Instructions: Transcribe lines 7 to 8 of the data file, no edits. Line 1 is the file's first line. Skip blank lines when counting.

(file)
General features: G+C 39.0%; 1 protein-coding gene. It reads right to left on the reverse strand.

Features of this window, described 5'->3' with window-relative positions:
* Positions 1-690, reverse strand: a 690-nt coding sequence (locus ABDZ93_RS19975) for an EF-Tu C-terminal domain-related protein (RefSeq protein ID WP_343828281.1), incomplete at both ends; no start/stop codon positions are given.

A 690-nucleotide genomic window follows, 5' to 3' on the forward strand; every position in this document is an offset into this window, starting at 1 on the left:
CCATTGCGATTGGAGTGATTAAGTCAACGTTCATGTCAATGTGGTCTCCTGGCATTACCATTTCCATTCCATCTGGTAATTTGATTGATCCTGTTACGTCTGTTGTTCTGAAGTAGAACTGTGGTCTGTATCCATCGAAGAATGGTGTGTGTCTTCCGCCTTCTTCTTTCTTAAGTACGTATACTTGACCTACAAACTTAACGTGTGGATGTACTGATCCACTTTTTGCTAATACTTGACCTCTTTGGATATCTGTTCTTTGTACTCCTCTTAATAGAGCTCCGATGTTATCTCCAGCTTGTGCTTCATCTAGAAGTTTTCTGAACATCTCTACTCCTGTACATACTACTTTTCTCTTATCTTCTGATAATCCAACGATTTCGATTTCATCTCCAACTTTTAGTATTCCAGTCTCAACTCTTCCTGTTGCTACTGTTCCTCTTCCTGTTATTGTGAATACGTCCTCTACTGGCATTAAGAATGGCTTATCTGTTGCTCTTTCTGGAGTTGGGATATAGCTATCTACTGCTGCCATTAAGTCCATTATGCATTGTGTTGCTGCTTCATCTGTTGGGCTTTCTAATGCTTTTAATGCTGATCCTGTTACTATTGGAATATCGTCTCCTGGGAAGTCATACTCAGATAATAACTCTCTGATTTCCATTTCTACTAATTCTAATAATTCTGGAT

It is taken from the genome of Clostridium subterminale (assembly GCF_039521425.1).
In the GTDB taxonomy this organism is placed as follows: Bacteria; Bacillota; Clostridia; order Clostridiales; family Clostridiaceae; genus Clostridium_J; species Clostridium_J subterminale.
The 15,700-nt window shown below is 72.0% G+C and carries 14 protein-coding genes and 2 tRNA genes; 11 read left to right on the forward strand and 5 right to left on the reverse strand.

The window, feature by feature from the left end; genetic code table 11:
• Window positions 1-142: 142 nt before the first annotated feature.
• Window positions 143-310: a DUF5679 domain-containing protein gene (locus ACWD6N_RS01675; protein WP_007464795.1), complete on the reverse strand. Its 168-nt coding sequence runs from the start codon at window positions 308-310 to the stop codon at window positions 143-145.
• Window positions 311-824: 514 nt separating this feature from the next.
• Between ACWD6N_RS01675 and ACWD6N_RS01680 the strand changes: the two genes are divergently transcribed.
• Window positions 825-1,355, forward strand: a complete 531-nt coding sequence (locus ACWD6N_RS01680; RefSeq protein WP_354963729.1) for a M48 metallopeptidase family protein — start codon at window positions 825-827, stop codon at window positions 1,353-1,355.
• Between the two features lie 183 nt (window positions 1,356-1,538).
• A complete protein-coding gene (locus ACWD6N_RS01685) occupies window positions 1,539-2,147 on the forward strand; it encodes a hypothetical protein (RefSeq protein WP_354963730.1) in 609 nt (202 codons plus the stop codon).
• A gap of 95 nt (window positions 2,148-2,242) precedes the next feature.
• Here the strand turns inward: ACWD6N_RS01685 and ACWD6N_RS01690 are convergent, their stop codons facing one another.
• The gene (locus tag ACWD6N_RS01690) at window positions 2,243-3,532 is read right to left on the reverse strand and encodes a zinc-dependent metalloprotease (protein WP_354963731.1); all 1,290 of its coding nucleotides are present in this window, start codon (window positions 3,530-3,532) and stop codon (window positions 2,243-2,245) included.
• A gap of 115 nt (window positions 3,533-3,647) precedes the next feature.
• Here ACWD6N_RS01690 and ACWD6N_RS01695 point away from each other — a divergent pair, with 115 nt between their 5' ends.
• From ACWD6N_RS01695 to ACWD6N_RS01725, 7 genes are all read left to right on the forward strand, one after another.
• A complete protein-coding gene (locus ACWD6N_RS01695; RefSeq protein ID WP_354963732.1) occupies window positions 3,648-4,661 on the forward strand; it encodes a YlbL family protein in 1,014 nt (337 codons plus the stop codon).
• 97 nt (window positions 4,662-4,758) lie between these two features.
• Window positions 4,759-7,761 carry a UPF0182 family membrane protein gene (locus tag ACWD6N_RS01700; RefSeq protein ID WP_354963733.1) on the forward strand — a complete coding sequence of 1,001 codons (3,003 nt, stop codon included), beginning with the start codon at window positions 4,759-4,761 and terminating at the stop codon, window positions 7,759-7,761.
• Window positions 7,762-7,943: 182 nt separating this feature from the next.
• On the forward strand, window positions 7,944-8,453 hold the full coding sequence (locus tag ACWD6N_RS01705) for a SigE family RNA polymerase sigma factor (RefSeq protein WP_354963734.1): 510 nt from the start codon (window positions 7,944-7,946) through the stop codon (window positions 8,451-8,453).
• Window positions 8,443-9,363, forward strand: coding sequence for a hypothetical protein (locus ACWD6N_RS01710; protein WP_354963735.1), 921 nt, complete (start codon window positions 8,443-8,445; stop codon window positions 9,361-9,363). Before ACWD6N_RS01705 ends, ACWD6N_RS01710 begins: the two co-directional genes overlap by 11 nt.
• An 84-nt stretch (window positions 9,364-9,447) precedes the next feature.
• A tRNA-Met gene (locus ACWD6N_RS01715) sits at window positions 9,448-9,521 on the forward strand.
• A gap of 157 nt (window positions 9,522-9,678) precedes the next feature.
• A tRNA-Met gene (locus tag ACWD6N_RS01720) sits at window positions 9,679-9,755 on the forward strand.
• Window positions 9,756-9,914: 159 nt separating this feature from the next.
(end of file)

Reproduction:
In the GTDB taxonomy this organism is placed as follows: Bacteria; Bacillota; Clostridia; order Clostridiales; family Clostridiaceae; genus Clostridium_J; species Clostridium_J subterminale.
The 15,700-nt window shown below is 72.0% G+C and carries 14 protein-coding genes and 2 tRNA genes; 11 read left to right on the forward strand and 5 right to left on the reverse strand.